Monday, January 03, 2005

Trash and tourists washing up on our shore

January 3, 2005
Moraka Beach, Equatorial Guinea
N 3.25878° E 8.48594 ° Elevation 8 feet. Temp: 89° F in the shade

Oh, the humidity.

This is my last day along the sultry coast, where the census-takers for the Bioko project have repeatedly trod the same three paths, counting groups of monkeys and other animals. The data they’ve collected will be crunched and compared to previous years. So far the signs are positive: A fair number of monkeys, often alarmed at the invasion of larger primates, scold us from the branches overhead – a red colobus relieved itself from the trees above on one of the census takers this morning. And we’ve found very few fresh shotgun shells, which indicates that there has been little hunting recently.

We’ll be working on stories for next week that look more closely at the monkey census.

There are only a handful of us left here at the beach camp. In recent days, most of the Arcadia University expedition has departed for the ancient volcano crater called the Gran Caldera de Luba, a two-day hike up to about 3,000 feet. It’s a secluded place, drenched in rain and walled off by imposing chasms. Its isolation is its advantage over the rest of the island – it’s more protected from the commercial hunters who prefer forests from which they can quickly remove their catch. The last surviving monkeys on Bioko island will flee to the caldera for refuge.

Gail W. Hearn, the Arcadia biology professor who is leading the expedition, has reported back to us by satellite telephone from the caldera that everyone is healthy and relatively dry. The census is going slowly because the trails are overgrown and need to be cut.

My interviews and explorations along the coast are nearly finished and I will head up the mountain tomorrow with Barbara Johnston, the Inquirer photographer, Arcadia economics professor Wayne A. Morra and a small entourage of other campers and porters. While Hearn focuses on the research, Morra’s contribution is to keep this large operation running smoothly. He organizes the porters, sorts out and repairs the gear and keeps loads of cargo moving between camps. His bonhomie transcends language, and the Equatoguineans seem to like him a lot and are eager to work for him. They pronounce his name “Wine.”

I like the beach as much as anyone, but the fine, black volcanic sand finds its way into everything – clothing, tents, teeth, computer keyboards. My body is covered with so much sweat and ointment – sunscreen for the beach walks, insect repellant for the bugs and anti-itch cream for when the repellent fails. The only thing the multiple layers of goo seem to do well is collect grit. I’m looking forward to climbing to a higher elevation, where I will get to experience different varieties of biting insects, slightly cooler temperatures but just as much humidity.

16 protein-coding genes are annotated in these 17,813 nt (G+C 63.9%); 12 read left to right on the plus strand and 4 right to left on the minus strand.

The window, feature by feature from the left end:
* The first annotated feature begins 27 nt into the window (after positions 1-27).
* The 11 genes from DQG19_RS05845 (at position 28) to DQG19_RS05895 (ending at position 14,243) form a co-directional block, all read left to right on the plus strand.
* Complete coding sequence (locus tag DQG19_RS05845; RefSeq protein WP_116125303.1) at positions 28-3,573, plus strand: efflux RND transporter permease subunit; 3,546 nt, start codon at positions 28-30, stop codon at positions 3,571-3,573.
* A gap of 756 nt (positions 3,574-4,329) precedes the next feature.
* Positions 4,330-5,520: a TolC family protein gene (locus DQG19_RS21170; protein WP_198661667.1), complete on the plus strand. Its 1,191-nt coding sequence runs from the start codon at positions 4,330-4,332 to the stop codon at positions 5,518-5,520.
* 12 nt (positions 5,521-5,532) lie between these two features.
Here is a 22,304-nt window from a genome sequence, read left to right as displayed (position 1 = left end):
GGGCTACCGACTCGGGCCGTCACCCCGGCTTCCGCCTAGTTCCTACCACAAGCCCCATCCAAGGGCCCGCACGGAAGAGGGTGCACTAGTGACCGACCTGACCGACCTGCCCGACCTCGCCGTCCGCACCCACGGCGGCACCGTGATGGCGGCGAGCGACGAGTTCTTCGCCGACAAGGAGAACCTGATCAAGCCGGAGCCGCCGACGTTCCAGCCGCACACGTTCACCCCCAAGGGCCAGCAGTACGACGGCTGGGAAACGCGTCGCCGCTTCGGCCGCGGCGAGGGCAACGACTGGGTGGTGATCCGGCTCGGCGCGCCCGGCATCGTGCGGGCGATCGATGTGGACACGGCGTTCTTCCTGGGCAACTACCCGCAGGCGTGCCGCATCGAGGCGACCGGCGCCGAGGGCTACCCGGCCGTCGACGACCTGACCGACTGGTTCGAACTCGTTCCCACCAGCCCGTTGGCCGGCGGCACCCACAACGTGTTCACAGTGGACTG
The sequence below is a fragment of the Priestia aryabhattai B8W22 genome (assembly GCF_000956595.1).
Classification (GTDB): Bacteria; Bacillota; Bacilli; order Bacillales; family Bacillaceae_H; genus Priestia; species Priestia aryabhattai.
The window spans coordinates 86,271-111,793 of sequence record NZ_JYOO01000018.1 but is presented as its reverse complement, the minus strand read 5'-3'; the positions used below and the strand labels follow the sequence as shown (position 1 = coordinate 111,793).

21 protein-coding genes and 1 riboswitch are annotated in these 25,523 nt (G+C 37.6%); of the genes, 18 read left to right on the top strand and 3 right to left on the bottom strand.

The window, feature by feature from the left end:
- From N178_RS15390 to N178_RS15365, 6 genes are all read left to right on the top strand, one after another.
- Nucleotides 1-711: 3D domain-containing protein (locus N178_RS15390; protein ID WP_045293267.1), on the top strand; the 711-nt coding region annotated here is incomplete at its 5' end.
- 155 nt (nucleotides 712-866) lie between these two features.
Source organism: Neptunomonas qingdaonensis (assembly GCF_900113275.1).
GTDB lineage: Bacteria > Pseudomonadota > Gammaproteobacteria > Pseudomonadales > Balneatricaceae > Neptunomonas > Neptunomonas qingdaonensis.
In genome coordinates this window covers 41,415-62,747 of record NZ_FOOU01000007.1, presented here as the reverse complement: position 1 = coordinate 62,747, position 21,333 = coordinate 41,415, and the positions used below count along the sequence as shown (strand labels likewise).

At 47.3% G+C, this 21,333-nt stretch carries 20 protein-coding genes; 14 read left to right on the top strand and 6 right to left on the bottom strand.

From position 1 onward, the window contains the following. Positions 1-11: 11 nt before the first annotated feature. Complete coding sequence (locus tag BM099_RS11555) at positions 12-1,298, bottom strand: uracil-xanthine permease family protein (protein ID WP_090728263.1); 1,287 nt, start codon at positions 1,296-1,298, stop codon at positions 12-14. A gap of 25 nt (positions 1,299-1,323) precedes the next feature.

I have come to realize that while I like the tropics, I do not love the climate. I dream about ice cubes. I fantasize about hitching a ride with an expedition to Antarctica.

There are barely more than 100 adults living on the southern edge of Bioko, where the warm air coming from the south collides with the dramatic dormant volcano. The air condenses at it gains altitude and releases more than 30 feet of rain a year. The northern end of the island, the populated rain shadow, is fairly dry compared to this place. One might expect that an area as remote and as uninhabited as this would be pristine. But the coastline is littered with debris, much of it washed ashore from the jetsam of passing freighters. It’s a little disappointing to stumble across a hypodermic needle in the sand. The same goes for the trails that cut through the rainforest here, the highways for villagers, fishermen and hunters. It’s easy to find the paths because they are usually marked every few yards by crushed plastic bottles, clumps of fishing nets, empty sardine cans and the discarded plastic footwear worn by Equatoguineans. There are few places on the planet untouched by humans.


A curious thing about this beach is that the tides take place at the same time each day. The tides vary in size from day to day, but they always occur at the same time. Nobody from Ureca can offer me a plausible explanation because, to them, all tides everywhere occur at the same time of day. So if any readers out there can help me understand this phenomenon, please weigh in on our Web forum.

Speaking of curious tides, this afternoon a boat washed up on our beach bearing three Spanish tourists – two women and a man. They hired Ureca’s cayuco to take them to the village for a two-day visit. The boat had engine problems – not the first time that has happened, we’re told. So they had to stop short of their goal while the boatmen work on the motor overnight.

They don’t look too prepared for this – they’re a little puffy and pale and they’ve packed their gear in luggage with wheels that does not appear to be waterproof. I’m not sure if they knew exactly what they were getting into, but I suppose they are well-meaning – they’re spending money to come here to see turtles. But they didn’t bring much food or a tent. Perhaps they were hoping to find a guest house in Ureca, but I suspect they wouldn’t like the room with the bat where Barbara slept the other night. Wayne Morra has offered them the only spare tent the expedition has – unfortunately, it’s the tent that leaks really badly. At least the mosquito netting is sound, although I see they’ve left the flap open.

They did, however, bring plenty of liquids – a case of bottled water, a case of San Miguel beer and eight liters of boxed red Spanish wine. The alcohol is real currency in this camp. Also, if the tent turns soupy and buggy, they can drink themselves to sleep.

Party on, amigos.

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